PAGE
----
Estimation of CNV analysis and malignant epithelial cell inference

Copy number variations (CNVs) were detected using the InferCNV software [28] (version 1.6.0) in R. The raw count matrix was used as input data, and the endothelial cells were used as the reference (normal). The “run” function was used to infer CNVs in the epithelial cells, with parameters set as cutoff as 0.1, cluster_by_groups, and denoise set as TRUE.

Cell culture

HEC-1 cells were received from the JCRB Cell Bank (Osaka, Japan), while Ishikawa cells were obtained from the American Type Culture Collection (Manassas, VA, USA). Benign endometrial epithelial cells (EM) were kindly provided by Dr. Satoru Kyo (Shimane University, Japan). These cells were maintained at 37 °C with 5% CO2 in DMEM/F12 media (Sigma-Aldrich, St. Louis, MO, USA) containing 10% fetal bovine serum (FBS, Thermo Fisher Scientific, Carlsbad, CA, USA) and 100 g/ml Normocin (Invivogen, San Diego, CA, USA).

RNA extraction and real-time quantitative PCR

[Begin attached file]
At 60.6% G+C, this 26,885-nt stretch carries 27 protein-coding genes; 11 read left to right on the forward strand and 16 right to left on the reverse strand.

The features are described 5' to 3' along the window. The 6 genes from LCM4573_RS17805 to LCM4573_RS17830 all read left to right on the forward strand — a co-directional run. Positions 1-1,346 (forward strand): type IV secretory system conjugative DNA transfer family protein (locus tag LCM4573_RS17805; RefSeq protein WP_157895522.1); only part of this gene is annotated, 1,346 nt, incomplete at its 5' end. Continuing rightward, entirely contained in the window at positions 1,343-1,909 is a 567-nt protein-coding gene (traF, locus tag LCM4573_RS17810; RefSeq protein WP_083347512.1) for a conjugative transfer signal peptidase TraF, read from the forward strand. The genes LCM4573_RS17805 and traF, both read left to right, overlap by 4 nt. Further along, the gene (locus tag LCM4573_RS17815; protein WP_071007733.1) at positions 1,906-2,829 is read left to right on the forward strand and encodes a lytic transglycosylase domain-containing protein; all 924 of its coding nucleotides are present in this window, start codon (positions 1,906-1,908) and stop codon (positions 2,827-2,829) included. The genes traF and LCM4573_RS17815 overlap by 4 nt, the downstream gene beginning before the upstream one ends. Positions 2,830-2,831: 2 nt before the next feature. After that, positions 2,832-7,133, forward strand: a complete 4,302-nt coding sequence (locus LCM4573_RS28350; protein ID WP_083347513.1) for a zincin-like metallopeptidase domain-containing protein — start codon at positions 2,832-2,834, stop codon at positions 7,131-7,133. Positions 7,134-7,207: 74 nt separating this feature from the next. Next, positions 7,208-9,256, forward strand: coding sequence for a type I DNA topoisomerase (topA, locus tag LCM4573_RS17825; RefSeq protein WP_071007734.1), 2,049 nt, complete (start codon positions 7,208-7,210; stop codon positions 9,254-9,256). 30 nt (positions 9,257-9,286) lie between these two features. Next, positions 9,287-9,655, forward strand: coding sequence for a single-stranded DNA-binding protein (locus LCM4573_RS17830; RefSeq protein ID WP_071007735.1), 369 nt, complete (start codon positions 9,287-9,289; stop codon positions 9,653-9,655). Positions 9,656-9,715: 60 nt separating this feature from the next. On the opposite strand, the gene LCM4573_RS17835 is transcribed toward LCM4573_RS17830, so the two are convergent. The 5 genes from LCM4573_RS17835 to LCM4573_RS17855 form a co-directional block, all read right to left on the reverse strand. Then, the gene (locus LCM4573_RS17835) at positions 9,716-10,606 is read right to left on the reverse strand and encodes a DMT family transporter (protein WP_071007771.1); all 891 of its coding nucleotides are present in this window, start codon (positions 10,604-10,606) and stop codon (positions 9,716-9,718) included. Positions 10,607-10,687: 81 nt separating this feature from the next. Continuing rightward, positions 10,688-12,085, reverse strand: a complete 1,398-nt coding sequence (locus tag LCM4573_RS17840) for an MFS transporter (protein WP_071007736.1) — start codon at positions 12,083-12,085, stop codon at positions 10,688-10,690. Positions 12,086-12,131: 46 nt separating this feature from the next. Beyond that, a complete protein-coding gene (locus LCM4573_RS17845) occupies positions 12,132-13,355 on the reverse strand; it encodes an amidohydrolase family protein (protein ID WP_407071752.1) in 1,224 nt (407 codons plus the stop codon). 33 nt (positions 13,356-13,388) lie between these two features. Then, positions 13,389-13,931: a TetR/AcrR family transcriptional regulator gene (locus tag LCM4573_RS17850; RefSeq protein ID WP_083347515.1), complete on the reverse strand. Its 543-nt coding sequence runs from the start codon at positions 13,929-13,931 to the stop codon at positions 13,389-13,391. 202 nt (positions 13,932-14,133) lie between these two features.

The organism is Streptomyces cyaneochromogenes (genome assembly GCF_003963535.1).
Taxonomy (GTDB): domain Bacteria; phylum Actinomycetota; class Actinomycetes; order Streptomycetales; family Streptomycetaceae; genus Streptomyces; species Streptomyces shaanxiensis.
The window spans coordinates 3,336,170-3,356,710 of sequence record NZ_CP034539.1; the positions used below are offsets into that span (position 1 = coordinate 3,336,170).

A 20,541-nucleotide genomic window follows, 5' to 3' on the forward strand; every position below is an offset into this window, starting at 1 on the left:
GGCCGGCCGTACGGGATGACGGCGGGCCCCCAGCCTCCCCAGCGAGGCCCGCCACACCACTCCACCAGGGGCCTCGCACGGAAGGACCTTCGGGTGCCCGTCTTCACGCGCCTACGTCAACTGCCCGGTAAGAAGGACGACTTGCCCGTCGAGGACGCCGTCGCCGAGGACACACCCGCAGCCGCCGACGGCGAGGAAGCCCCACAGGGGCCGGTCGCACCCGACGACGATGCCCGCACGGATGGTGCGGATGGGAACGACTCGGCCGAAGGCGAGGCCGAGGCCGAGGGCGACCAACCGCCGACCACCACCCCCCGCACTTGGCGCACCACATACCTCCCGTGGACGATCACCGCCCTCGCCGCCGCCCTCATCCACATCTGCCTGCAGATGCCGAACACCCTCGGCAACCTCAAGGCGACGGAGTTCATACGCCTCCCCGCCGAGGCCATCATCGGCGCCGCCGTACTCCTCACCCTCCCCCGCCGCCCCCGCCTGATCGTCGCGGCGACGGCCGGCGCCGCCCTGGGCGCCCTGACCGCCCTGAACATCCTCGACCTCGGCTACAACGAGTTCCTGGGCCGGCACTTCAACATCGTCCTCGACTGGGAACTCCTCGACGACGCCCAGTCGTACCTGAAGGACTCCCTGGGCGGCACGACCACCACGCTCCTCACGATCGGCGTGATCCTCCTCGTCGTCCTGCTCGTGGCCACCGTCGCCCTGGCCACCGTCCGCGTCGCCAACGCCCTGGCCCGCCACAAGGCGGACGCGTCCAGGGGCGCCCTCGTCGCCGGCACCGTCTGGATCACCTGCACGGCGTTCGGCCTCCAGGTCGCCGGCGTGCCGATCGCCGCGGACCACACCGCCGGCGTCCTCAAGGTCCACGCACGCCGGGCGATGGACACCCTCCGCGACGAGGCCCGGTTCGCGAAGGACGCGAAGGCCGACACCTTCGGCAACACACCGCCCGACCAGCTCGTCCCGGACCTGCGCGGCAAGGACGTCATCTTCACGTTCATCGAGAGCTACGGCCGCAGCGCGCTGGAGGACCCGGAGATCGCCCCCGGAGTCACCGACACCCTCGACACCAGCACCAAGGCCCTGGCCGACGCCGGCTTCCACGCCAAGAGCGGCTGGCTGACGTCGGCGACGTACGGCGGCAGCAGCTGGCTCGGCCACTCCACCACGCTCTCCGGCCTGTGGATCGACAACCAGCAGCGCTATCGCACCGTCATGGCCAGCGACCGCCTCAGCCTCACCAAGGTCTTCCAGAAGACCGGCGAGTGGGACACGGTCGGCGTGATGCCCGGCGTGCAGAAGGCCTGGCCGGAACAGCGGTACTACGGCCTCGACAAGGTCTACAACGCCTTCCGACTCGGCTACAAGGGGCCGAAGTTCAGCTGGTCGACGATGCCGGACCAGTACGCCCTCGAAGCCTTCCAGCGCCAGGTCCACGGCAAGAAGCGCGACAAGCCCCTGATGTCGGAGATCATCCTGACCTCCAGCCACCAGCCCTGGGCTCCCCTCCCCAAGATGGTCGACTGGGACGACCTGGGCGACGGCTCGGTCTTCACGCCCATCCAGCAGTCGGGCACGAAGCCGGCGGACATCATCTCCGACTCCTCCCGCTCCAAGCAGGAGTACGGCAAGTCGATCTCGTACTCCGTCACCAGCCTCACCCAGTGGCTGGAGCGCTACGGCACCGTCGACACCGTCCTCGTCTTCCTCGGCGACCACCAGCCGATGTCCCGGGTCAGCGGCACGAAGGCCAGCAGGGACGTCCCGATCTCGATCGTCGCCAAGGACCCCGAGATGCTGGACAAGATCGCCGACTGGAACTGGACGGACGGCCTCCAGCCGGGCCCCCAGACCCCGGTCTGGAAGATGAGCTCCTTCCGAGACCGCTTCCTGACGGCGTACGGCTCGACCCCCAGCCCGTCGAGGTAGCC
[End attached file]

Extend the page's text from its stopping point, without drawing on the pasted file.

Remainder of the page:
The TRIzol reagent (Thermo Fisher Scientific) was used to isolate RNA, and the concentration and purity of the samples were evaluated using the NanoDrop ND-2000. Reverse transcription was performed on RNA using a Reverse Transcription Kit (Takara, Shiga, Japan). PrimeScript RT-PCR kit (Takara) was used in the qPCR experiments. The primers (as stated below) were retrieved from the PrimerBank database: human TTK, forward (F) 5′-GTGGAGCAGTACCACTAGAAATG-3′; reverse (R): 5′-CCCAAGTGAACCGGAAAATGA-3′; human CK-18, F: 5′-GGCATCCAGAACGAGAAGGAG-3′; R: 5′-ATTGTCCACAGTATTTGCGAAGA-3′; human BMI-1, F: 5′-CCACCTGATGTGTGTGCTTTG-3′; R: 5′-TTCAGTAGTGGTCTGGTCTTGT-3′; human EZH2, F: 5′-AATCAGAGTACATGCGACTGAGA-3′; R: 5′-GCTGTATCCTTCGCTGTTTCC-3′; human ZO-1, F: 5′-CAACATACAGTGACGCTTCACA-3′; R: 5′-CACTATTGACGTTTCCCCACTC-3′; human Vimentin (VIM), F: 5′-AGTCCACTGAGTACCGGAGAC-3′; R: 5′-CATTTCACGCATCTGGCGTTC-3′; human Fibronectin (FN), F: 5′-CGGTGGCTGTCAGTCAAAG-3′; R: 5′-AAACCTCGGCTTCCTCCATAA-3′; human β-actin, F: 5′-CATGTACGTTGCTATCCAGGC-3′, R: 5′-CTCCTTAATGTCACGCACGAT-3′. The expression of genes was normalized to β-actin mRNA expression. The NCode EXPRESS SYBR GreenER microRNA qRT-PCR Kit (Thermo Fisher Scientific) was used to verify miRNA expression with miR-21 forward primer and universal qRT-PCR Primer (Thermo Fisher Scientific). The expression of miR-21 was normalized to the levels of U6.